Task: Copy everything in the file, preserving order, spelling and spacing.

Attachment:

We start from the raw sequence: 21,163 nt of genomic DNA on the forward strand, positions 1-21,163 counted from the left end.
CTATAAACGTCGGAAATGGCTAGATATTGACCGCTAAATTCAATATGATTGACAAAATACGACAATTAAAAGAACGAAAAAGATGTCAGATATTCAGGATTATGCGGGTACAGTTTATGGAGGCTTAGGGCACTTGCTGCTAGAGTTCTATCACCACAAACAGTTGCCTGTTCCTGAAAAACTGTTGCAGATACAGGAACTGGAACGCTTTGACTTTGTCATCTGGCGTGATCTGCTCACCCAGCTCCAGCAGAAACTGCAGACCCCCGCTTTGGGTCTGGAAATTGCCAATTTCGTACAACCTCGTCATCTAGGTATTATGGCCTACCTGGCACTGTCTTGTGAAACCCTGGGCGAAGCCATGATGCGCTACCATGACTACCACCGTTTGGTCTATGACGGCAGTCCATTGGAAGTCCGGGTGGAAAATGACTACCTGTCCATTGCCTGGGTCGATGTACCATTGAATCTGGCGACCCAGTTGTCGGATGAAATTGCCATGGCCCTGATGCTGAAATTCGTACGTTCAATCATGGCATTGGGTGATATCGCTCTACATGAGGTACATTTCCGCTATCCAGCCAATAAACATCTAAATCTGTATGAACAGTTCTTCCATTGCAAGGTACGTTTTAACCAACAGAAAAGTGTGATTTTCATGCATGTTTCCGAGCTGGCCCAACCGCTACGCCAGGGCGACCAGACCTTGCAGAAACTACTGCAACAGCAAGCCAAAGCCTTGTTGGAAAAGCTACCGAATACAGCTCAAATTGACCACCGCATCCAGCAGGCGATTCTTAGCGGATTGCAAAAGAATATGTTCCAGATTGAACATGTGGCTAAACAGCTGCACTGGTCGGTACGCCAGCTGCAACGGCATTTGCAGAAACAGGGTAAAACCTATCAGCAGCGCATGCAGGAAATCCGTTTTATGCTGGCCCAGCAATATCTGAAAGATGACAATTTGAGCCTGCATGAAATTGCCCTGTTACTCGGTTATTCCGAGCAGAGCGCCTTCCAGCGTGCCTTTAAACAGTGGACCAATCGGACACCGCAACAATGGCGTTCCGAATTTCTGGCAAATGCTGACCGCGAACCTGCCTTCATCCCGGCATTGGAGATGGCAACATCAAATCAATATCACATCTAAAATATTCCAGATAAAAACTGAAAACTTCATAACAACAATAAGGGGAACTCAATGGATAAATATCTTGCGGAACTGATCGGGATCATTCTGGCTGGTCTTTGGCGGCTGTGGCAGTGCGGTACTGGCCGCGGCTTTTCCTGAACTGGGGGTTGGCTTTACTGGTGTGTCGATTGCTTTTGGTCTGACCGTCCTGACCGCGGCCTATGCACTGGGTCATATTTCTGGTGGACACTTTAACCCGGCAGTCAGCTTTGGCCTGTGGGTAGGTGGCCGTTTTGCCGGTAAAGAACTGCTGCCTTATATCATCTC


We start from the raw sequence: 21,163 nt of genomic DNA on the forward strand, positions 1-21,163 counted from the left end.
CTATAAACGTCGGAAATGGCTAGATATTGACCGCTAAATTCAATATGATTGACAAAATACGACAATTAAAAGAACGAAAAAGATGTCAGATATTCAGGATTATGCGGGTACAGTTTATGGAGGCTTAGGGCACTTGCTGCTAGAGTTCTATCACCACAAACAGTTGCCTGTTCCTGAAAAACTGTTGCAGATACAGGAACTGGAACGCTTTGACTTTGTCATCTGGCGTGATCTGCTCACCCAGCTCCAGCAGAAACTGCAGACCCCCGCTTTGGGTCTGGAAATTGCCAATTTCGTACAACCTCGTCATCTAGGTATTATGGCCTACCTGGCACTGTCTTGTGAAACCCTGGGCGAAGCCATGATGCGCTACCATGACTACCACCGTTTGGTCTATGACGGCAGTCCATTGGAAGTCCGGGTGGAAAATGACTACCTGTCCATTGCCTGGGTCGATGTACCATTGAATCTGGCGACCCAGTTGTCGGATGAAATTGCCATGGCCCTGATGCTGAAATTCGTACGTTCAATCATGGCATTGGGTGATATCGCTCTACATGAGGTACATTTCCGCTATCCAGCCAATAAACATCTAAATCTGTATGAACAGTTCTTCCATTGCAAGGTACGTTTTAACCAACAGAAAAGTGTGATTTTCATGCATGTTTCCGAGCTGGCCCAACCGCTACGCCAGGGCGACCAGACCTTGCAGAAACTACTGCAACAGCAAGCCAAAGCCTTGTTGGAAAAGCTACCGAATACAGCTCAAATTGACCACCGCATCCAGCAGGCGATTCTTAGCGGATTGCAAAAGAATATGTTCCAGATTGAACATGTGGCTAAACAGCTGCACTGGTCGGTACGCCAGCTGCAACGGCATTTGCAGAAACAGGGTAAAACCTATCAGCAGCGCATGCAGGAAATCCGTTTTATGCTGGCCCAGCAATATCTGAAAGATGACAATTTGAGCCTGCATGAAATTGCCCTGTTACTCGGTTATTCCGAGCAGAGCGCCTTCCAGCGTGCCTTTAAACAGTGGACCAATCGGACACCGCAACAATGGCGTTCCGAATTTCTGGCAAATGCTGACCGCGAACCTGCCTTCATCCCGGCATTGGAGATGGCAACATCAAATCAATATCACATCTAAAATATTCCAGATAAAAACTGAAAACTTCATAACAACAATAAGGGGAACTCAATGGATAAATATCTTGCGGAACTGATCGGGATCATTCTGGCTGGTCTTTGGCGGCTGTGGCAGTGCGGTACTGGCCGCGGCTTTTCCTGAACTGGGGGTTGGCTTTACTGGTGTGTCGATTGCTTTTGGTCTGACCGTCCTGACCGCGGCCTATGCACTGGGTCATATTTCTGGTGGACACTTTAACCCGGCAGTCAGCTTTGGCCTGTGGGTAGGTGGCCGTTTTGCCGGTAAAGAACTGCTGCCTTATATCATCTC